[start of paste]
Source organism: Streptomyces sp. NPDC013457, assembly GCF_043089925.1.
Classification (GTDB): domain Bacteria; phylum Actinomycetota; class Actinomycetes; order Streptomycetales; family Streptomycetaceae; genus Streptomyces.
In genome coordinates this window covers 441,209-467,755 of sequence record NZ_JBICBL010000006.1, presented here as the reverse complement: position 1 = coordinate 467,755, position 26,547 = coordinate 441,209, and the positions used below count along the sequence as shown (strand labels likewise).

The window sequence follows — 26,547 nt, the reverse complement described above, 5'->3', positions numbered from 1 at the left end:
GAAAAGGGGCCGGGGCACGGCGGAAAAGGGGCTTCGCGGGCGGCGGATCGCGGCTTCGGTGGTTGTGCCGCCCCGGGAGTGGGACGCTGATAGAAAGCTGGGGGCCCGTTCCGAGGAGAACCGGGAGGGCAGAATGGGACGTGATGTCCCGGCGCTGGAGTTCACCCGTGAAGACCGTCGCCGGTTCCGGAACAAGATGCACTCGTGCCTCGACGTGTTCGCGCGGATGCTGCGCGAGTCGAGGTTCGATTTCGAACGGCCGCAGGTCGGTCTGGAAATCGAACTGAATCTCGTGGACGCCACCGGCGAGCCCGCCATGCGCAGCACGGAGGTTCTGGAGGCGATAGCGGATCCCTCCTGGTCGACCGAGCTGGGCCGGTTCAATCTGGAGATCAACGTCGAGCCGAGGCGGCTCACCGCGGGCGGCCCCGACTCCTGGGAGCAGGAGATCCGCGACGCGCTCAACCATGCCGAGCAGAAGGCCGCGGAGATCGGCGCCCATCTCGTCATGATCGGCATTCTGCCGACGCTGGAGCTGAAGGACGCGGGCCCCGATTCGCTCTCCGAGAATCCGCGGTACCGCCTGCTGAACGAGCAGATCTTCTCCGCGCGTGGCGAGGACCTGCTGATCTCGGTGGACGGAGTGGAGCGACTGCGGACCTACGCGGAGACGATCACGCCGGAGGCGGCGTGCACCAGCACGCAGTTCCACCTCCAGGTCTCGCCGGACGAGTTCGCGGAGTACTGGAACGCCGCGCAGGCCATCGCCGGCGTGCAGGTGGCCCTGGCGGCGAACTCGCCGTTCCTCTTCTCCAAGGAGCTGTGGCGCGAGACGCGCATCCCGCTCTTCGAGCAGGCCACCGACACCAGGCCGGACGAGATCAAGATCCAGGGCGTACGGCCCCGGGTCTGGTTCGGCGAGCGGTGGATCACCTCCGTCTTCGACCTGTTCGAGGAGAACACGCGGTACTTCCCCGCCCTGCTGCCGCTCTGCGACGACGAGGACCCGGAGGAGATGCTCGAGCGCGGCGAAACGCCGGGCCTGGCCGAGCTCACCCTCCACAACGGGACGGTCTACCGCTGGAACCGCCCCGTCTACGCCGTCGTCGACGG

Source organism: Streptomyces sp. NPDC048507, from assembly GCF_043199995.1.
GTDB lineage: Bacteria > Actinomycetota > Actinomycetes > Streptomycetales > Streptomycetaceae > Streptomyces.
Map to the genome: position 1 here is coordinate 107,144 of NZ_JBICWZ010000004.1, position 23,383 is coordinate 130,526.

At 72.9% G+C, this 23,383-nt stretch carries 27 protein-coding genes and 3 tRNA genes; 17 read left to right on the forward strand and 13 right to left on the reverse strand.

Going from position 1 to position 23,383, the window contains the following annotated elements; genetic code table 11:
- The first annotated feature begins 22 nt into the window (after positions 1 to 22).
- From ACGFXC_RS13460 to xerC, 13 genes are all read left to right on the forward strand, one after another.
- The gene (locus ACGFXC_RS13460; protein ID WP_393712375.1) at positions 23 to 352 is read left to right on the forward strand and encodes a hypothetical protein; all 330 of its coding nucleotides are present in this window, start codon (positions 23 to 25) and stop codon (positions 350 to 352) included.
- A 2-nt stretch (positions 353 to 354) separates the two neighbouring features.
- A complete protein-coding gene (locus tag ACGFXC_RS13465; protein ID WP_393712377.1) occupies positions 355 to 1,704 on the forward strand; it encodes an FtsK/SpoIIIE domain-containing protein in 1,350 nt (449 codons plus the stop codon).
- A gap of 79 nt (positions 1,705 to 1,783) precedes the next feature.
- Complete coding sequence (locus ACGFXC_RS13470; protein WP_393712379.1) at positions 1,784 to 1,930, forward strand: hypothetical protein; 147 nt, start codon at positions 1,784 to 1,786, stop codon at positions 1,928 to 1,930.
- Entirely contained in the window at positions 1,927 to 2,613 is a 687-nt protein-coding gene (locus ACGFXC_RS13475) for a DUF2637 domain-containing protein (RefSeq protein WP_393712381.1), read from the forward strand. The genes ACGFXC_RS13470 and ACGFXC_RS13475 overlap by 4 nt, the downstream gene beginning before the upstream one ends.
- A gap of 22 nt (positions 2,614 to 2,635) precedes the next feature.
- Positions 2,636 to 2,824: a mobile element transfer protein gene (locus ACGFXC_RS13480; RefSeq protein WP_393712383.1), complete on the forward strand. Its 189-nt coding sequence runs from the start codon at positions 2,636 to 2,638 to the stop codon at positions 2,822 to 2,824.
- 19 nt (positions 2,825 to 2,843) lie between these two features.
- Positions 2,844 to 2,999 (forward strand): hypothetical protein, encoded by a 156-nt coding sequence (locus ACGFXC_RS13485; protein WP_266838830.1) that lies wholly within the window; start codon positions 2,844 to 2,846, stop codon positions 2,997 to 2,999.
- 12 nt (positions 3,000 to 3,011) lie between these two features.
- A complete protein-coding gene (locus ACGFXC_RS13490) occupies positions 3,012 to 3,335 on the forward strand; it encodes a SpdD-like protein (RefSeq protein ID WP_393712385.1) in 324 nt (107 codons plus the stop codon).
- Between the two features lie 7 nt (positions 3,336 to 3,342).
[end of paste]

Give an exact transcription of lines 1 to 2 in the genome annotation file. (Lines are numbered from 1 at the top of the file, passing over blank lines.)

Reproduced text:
Source organism: Streptomyces sp. NPDC013457, assembly GCF_043089925.1.
Classification (GTDB): domain Bacteria; phylum Actinomycetota; class Actinomycetes; order Streptomycetales; family Streptomycetaceae; genus Streptomyces.